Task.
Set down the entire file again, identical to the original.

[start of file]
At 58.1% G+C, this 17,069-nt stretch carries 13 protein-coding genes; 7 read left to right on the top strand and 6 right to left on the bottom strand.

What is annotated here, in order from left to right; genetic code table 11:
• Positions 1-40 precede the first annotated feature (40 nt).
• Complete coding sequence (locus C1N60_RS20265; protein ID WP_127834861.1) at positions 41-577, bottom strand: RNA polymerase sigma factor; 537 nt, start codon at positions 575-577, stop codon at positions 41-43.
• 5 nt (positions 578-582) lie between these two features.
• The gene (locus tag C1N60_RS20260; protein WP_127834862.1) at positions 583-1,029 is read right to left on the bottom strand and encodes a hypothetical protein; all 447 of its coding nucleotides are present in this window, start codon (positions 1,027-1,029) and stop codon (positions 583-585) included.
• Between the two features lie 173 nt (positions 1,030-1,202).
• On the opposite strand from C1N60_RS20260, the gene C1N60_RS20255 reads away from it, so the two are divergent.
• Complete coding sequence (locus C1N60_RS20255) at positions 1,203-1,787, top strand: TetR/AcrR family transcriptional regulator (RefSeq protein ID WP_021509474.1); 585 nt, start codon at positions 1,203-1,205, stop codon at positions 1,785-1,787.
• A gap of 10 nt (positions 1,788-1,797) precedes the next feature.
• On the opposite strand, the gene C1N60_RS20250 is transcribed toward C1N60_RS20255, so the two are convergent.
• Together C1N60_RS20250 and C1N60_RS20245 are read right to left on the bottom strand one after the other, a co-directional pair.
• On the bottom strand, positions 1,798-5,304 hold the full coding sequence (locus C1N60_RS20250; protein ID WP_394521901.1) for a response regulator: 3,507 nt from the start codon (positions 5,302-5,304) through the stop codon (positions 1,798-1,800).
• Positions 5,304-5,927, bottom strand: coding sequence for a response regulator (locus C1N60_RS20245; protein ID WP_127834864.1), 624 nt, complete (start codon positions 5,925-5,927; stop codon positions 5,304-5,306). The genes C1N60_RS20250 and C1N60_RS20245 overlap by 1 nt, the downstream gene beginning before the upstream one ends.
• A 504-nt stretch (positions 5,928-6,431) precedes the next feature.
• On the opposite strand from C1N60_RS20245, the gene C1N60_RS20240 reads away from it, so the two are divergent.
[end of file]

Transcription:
At 58.1% G+C, this 17,069-nt stretch carries 13 protein-coding genes; 7 read left to right on the top strand and 6 right to left on the bottom strand.

What is annotated here, in order from left to right; genetic code table 11:
• Positions 1-40 precede the first annotated feature (40 nt).
• Complete coding sequence (locus C1N60_RS20265; protein ID WP_127834861.1) at positions 41-577, bottom strand: RNA polymerase sigma factor; 537 nt, start codon at positions 575-577, stop codon at positions 41-43.
• 5 nt (positions 578-582) lie between these two features.
• The gene (locus tag C1N60_RS20260; protein WP_127834862.1) at positions 583-1,029 is read right to left on the bottom strand and encodes a hypothetical protein; all 447 of its coding nucleotides are present in this window, start codon (positions 1,027-1,029) and stop codon (positions 583-585) included.
• Between the two features lie 173 nt (positions 1,030-1,202).
• On the opposite strand from C1N60_RS20260, the gene C1N60_RS20255 reads away from it, so the two are divergent.
• Complete coding sequence (locus C1N60_RS20255) at positions 1,203-1,787, top strand: TetR/AcrR family transcriptional regulator (RefSeq protein ID WP_021509474.1); 585 nt, start codon at positions 1,203-1,205, stop codon at positions 1,785-1,787.
• A gap of 10 nt (positions 1,788-1,797) precedes the next feature.
• On the opposite strand, the gene C1N60_RS20250 is transcribed toward C1N60_RS20255, so the two are convergent.
• Together C1N60_RS20250 and C1N60_RS20245 are read right to left on the bottom strand one after the other, a co-directional pair.
• On the bottom strand, positions 1,798-5,304 hold the full coding sequence (locus C1N60_RS20250; protein ID WP_394521901.1) for a response regulator: 3,507 nt from the start codon (positions 5,302-5,304) through the stop codon (positions 1,798-1,800).
• Positions 5,304-5,927, bottom strand: coding sequence for a response regulator (locus C1N60_RS20245; protein ID WP_127834864.1), 624 nt, complete (start codon positions 5,925-5,927; stop codon positions 5,304-5,306). The genes C1N60_RS20250 and C1N60_RS20245 overlap by 1 nt, the downstream gene beginning before the upstream one ends.
• A 504-nt stretch (positions 5,928-6,431) precedes the next feature.
• On the opposite strand from C1N60_RS20245, the gene C1N60_RS20240 reads away from it, so the two are divergent.